As frequently annoys several of you, I think that economics should always and in every respect be subordinate to moral philosophy. I think that permits a great deal of freedom to pursue one's economic interests, whatever they may be. Still, when they come into conflict, I expect you to do what you think is right, not what you think is likely to make you more money. Those two things may line up, of course. When they don't, duty and virtue have priority.
I am thus inclined to view threats of economic boycotts if we do not surrender religious liberty principles as strong evidence in favor of the validity of the proposed laws. Similar evidence lies in the court rulings that bankrupt families which have tried to assert, however politely, their refusal to surrender their moral objections in favor of physical wealth.
It's not a question of agreeing with their interpretation of their faith. Some of you may; I know at least several of you do not. That is fine. We have room for disagreement.
What is important is the correctness of their priorities. When someone tries to use economics to force you to abandon morality, you are correct to stand on morals and refuse to consider economics until your moral concerns are satisfied.
The moral concerns themselves may be right or wrong. Under the First Amendment, that's not a public concern. Moral concerns arising from religious interpretations are for the religious individual to decide. Even if you think they are wrong to believe as they do, what they are certainly right about is standing up for what they believe is right instead of for what they believe will make them wealthy.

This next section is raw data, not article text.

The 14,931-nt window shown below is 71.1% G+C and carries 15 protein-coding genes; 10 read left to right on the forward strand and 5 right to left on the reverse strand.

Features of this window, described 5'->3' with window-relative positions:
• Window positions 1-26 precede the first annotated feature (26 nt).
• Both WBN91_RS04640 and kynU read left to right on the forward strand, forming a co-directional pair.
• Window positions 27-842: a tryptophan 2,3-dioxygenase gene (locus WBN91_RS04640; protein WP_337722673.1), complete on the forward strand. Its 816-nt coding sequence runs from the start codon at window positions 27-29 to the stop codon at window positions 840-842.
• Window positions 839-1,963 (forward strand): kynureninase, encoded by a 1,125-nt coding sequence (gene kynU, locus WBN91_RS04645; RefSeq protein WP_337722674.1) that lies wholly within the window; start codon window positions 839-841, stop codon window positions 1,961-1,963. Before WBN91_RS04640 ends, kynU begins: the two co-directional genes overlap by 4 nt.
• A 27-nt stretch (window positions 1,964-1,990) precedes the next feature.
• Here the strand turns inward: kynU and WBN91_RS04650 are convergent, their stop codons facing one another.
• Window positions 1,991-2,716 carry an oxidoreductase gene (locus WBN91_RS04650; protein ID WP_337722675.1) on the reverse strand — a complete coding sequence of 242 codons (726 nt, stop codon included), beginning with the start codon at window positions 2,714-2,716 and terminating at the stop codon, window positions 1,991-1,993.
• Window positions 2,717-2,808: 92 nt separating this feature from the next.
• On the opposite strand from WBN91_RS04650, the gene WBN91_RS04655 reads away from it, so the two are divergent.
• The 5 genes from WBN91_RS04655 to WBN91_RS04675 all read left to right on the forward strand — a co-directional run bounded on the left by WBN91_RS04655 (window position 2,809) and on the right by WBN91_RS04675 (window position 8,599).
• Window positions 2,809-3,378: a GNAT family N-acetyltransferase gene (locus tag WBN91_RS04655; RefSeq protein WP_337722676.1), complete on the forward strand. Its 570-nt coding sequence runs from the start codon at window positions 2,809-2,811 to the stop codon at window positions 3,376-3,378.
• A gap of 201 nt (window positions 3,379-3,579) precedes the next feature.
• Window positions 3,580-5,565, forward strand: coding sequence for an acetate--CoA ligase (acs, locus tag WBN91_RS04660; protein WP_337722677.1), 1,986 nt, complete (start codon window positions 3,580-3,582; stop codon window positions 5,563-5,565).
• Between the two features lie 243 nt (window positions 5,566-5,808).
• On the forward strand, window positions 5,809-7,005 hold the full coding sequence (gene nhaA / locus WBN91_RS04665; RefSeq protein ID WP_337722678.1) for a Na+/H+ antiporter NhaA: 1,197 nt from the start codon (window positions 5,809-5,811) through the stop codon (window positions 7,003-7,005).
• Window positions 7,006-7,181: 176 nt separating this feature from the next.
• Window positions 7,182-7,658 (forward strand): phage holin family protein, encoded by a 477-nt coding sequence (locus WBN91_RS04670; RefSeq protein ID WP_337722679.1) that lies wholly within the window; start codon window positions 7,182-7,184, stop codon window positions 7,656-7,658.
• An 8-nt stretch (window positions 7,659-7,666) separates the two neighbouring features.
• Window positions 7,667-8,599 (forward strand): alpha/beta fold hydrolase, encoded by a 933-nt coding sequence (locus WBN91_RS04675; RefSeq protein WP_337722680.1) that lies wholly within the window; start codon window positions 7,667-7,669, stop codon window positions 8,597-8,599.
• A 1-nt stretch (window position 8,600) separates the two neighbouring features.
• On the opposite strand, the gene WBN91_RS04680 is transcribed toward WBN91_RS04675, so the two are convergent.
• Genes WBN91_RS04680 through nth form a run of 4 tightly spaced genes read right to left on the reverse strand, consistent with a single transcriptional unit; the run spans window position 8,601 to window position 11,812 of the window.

Those who would use wealth to subvert faith are not virtuous. Those who would use wealth as a lever to try to force others to abandon their faith and their morals ought not to win the day. Laws that strive to protect people from their machinations are wise laws.
If you really need a cake you will find that there are many more bakeries in America. If the wedding gift you really wanted was to force the religious to kneel before your moral opinions, that is a right you do not and ought not have.